In February 2021, the Journal of the American Medical Association (JAMA) tweeted, “No physician is racist, so how can there be structural racism in health care?” The tweet was designed to promote a podcast that was ostensibly focused on structural racism yet did not include experts on the topic. The subsequent uproar highlighted the harm caused by deep intentional ignorance of the term structural racism, defined in the American Journal of Public Health as “policies and practices…that confer advantages on people considered White and ideologies that maintain these advantages, while simultaneously oppressing other racialized groups.”
New Research from Thuy Nguyen
Policy shift could improve access to buprenorphine for opioid use disorder, but stigma and training still pose significant challenge.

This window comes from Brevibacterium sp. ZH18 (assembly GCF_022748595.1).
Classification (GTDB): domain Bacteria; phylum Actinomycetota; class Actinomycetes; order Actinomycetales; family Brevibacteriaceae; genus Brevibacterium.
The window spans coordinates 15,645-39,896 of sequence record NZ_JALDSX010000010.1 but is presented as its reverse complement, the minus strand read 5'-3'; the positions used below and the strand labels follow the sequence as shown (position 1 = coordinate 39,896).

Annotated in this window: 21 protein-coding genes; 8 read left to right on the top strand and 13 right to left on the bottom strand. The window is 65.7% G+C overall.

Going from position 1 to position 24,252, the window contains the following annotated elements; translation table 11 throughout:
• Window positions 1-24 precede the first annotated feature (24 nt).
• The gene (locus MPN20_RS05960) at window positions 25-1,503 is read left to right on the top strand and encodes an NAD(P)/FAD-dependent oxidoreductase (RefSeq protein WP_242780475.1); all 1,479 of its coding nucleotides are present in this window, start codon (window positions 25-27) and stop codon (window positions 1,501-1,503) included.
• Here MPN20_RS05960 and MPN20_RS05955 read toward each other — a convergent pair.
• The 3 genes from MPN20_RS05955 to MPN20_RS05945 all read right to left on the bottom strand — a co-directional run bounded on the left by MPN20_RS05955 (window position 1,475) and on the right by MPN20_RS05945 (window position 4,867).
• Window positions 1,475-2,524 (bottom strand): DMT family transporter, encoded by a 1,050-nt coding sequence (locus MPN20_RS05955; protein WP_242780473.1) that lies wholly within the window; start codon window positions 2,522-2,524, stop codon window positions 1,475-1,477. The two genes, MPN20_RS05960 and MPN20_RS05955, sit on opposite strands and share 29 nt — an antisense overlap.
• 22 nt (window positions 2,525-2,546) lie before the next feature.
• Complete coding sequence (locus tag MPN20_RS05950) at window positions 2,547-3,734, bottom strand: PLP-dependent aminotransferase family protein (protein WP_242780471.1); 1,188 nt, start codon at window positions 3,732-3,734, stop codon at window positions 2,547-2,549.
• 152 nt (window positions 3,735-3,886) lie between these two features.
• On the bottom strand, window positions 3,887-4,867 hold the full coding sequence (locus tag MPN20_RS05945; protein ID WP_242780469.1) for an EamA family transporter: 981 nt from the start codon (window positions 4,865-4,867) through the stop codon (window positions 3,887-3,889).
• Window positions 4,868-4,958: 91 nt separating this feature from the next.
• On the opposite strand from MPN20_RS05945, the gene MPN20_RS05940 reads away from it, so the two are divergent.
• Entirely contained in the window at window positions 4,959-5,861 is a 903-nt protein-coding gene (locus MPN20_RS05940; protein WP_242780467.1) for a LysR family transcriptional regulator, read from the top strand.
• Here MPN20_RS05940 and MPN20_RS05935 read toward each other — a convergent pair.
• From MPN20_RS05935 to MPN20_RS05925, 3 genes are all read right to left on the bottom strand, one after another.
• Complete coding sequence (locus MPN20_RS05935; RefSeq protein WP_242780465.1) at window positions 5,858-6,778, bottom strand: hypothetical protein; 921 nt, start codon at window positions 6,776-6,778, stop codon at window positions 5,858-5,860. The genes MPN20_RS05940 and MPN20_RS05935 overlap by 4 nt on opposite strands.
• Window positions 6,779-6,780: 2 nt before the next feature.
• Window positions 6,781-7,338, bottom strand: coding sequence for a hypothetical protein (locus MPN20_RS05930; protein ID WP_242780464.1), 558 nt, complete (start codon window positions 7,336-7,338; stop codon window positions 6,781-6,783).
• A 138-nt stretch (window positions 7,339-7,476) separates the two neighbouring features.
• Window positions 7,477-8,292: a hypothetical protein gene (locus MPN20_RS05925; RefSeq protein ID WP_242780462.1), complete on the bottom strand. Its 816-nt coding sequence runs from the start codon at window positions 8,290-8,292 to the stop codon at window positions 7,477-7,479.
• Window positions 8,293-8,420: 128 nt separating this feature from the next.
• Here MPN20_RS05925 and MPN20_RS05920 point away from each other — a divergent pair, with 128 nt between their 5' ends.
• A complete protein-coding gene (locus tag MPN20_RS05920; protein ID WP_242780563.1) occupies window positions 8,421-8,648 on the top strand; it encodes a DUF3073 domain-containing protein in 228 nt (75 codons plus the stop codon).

New research from Betsy Cliff, Richard Hirth, and John Ayanian
Twenty dollars a month might not seem like a lot to pay for health insurance. But for people getting by on $15,000 a year, it’s enough to make some drop their coverage – especially if they’re healthy, a new study of Medicaid expansion participants in Michigan finds.
Michigan Public Health professors Scott Greer and Elizabeth King and colleagues in Brazil analyzed early government responses from 34 countries on five continents to the emerging COVID-19 pandemic and how those decisions impacted their citizens’ health and lives.
New report from Angela Beck
Recommendations could help inform long-term policy decisions regarding the use of telehealth for behavioral health services.
Melissa Creary quoted on Michigan Radio
Assistant professor of Health Management and Policy Melissa Creary discusses discrimination among patients in the US health care system.